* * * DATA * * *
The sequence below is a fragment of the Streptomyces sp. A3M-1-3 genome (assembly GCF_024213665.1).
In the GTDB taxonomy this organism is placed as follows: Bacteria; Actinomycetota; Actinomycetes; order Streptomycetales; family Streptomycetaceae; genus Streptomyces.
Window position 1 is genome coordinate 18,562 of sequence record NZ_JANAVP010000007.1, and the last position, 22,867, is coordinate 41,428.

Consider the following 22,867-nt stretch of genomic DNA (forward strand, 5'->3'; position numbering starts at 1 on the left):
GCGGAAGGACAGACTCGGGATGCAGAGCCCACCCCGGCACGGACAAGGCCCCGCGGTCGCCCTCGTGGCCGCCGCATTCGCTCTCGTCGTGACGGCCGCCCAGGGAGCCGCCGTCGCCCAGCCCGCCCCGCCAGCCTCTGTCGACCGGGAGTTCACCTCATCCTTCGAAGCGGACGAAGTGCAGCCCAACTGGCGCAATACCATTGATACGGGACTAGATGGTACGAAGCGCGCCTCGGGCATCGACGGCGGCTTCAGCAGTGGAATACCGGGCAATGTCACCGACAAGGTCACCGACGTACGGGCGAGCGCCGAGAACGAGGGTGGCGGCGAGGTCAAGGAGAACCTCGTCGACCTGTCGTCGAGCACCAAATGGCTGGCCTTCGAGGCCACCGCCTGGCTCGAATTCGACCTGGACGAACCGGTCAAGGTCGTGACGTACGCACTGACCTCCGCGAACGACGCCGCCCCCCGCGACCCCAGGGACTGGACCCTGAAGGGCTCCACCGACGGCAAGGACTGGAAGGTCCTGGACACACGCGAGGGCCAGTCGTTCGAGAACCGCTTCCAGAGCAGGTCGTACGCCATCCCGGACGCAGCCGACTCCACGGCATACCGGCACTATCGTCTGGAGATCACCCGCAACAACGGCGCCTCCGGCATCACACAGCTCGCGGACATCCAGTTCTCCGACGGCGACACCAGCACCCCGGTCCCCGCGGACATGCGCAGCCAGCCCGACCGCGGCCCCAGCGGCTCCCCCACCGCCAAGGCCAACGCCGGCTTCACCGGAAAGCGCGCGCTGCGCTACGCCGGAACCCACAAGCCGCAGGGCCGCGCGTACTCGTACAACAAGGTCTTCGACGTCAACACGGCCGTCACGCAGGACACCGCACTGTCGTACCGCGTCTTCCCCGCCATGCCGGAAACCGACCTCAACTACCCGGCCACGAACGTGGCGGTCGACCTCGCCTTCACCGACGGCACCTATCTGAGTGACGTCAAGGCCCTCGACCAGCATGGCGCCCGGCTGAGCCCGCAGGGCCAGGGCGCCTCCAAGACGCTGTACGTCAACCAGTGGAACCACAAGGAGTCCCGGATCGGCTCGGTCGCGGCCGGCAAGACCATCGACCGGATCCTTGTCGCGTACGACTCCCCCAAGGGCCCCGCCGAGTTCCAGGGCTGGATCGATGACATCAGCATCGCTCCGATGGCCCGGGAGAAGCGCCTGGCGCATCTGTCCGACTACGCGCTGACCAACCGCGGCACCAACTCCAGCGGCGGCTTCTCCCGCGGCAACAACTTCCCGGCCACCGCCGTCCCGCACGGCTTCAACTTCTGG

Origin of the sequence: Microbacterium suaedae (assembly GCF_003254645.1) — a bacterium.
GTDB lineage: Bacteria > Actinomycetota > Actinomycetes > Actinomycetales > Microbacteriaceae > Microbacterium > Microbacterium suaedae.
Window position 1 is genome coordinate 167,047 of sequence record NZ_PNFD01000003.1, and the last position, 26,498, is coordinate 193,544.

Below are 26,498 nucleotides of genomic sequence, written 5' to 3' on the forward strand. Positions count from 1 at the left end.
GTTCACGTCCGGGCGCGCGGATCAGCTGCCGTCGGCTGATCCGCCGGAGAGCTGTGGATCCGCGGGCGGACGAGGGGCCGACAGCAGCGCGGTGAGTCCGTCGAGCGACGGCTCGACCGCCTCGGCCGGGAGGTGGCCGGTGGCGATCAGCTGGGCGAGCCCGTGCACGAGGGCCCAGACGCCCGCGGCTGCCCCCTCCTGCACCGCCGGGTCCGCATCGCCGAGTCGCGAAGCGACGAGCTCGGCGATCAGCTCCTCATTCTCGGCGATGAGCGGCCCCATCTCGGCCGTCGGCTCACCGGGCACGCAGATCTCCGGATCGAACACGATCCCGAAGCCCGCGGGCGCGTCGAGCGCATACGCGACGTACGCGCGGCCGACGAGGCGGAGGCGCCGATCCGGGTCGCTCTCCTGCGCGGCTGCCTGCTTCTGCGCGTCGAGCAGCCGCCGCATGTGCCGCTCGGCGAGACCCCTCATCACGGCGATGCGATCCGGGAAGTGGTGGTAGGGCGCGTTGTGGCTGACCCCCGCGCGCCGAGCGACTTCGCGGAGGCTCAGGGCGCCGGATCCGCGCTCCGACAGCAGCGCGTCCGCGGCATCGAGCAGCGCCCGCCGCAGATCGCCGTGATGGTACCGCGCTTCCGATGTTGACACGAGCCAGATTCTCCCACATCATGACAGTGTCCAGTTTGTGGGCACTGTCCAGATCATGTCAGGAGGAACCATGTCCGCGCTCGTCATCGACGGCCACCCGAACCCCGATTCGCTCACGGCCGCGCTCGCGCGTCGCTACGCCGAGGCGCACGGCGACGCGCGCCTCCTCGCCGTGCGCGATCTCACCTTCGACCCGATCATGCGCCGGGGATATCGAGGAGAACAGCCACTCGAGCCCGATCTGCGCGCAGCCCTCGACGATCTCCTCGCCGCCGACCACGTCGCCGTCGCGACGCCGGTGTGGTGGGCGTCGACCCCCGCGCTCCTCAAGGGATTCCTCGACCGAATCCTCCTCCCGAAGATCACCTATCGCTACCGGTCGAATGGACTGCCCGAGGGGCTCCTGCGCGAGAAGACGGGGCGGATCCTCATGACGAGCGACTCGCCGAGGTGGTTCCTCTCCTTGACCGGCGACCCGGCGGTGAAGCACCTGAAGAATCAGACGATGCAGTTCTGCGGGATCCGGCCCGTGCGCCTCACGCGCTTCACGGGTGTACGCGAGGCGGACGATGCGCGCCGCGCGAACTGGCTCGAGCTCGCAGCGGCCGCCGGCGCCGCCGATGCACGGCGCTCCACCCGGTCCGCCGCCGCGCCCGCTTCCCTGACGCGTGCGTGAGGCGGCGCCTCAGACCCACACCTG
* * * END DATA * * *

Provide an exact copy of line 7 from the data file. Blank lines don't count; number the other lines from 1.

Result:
GTDB lineage: Bacteria > Actinomycetota > Actinomycetes > Actinomycetales > Microbacteriaceae > Microbacterium > Microbacterium suaedae.